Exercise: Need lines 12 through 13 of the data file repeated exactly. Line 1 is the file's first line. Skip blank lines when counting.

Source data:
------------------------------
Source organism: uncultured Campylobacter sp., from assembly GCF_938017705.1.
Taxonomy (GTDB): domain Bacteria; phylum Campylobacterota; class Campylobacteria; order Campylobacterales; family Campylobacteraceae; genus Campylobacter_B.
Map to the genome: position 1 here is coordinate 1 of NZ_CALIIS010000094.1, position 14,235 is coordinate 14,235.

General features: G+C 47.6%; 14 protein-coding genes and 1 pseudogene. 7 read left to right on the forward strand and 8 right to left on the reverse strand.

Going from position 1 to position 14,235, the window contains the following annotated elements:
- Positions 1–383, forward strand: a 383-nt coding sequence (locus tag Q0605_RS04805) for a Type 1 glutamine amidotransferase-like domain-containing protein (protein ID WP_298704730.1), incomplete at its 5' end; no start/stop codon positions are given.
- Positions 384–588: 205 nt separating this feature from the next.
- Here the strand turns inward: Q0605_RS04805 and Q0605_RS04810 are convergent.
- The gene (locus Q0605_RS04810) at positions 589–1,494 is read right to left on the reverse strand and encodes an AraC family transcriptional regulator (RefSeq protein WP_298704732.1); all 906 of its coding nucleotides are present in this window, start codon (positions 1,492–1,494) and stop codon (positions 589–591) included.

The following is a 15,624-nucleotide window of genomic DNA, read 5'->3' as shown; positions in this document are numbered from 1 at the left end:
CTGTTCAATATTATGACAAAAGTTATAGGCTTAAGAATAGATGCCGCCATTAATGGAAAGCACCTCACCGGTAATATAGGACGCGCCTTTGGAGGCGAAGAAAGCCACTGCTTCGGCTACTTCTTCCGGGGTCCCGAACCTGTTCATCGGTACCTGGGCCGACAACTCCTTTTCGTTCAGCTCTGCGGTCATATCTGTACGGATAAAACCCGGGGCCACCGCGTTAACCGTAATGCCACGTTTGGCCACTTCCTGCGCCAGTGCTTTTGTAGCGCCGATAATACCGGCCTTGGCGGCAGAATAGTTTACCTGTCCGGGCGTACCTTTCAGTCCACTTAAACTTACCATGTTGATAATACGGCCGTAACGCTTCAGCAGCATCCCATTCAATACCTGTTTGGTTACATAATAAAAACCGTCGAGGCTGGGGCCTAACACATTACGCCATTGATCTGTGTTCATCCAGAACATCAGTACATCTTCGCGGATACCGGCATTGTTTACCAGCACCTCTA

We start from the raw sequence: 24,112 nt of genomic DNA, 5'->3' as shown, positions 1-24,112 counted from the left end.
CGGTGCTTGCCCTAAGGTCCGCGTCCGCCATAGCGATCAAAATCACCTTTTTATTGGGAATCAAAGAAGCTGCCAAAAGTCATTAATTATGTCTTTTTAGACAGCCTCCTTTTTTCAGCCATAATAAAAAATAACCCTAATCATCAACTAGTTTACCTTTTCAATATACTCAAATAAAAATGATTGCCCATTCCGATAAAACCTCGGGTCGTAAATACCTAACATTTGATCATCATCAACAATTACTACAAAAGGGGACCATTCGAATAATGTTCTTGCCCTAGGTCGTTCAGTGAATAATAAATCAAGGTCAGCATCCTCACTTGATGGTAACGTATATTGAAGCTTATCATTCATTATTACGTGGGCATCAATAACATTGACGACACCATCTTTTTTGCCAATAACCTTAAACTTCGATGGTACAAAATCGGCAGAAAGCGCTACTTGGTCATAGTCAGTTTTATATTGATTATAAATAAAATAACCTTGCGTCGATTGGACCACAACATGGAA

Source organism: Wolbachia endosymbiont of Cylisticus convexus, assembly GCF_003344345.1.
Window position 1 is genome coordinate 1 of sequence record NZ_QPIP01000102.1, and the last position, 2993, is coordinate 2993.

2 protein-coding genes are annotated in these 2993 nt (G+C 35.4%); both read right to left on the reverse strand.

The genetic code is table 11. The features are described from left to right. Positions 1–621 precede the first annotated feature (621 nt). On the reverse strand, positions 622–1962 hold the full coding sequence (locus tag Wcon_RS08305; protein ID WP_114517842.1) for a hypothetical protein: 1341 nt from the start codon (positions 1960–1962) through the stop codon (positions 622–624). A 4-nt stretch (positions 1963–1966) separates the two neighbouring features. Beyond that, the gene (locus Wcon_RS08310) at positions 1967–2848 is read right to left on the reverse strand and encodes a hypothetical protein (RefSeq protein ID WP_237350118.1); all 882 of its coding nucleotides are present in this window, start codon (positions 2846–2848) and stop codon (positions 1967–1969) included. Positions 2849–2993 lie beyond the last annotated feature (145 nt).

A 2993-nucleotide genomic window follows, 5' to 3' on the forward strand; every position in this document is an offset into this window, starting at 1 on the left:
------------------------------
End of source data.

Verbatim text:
We start from the raw sequence: 24,112 nt of genomic DNA, 5'->3' as shown, positions 1-24,112 counted from the left end.
CGGTGCTTGCCCTAAGGTCCGCGTCCGCCATAGCGATCAAAATCACCTTTTTATTGGGAATCAAAGAAGCTGCCAAAAGTCATTAATTATGTCTTTTTAGACAGCCTCCTTTTTTCAGCCATAATAAAAAATAACCCTAATCATCAACTAGTTTACCTTTTCAATATACTCAAATAAAAATGATTGCCCATTCCGATAAAACCTCGGGTCGTAAATACCTAACATTTGATCATCATCAACAATTACTACAAAAGGGGACCATTCGAATAATGTTCTTGCCCTAGGTCGTTCAGTGAATAATAAATCAAGGTCAGCATCCTCACTTGATGGTAACGTATATTGAAGCTTATCATTCATTATTACGTGGGCATCAATAACATTGACGACACCATCTTTTTTGCCAATAACCTTAAACTTCGATGGTACAAAATCGGCAGAAAGCGCTACTTGGTCATAGTCAGTTTTATATTGATTATAAATAAAATAACCTTGCGTCGATTGGACCACAACATGGAA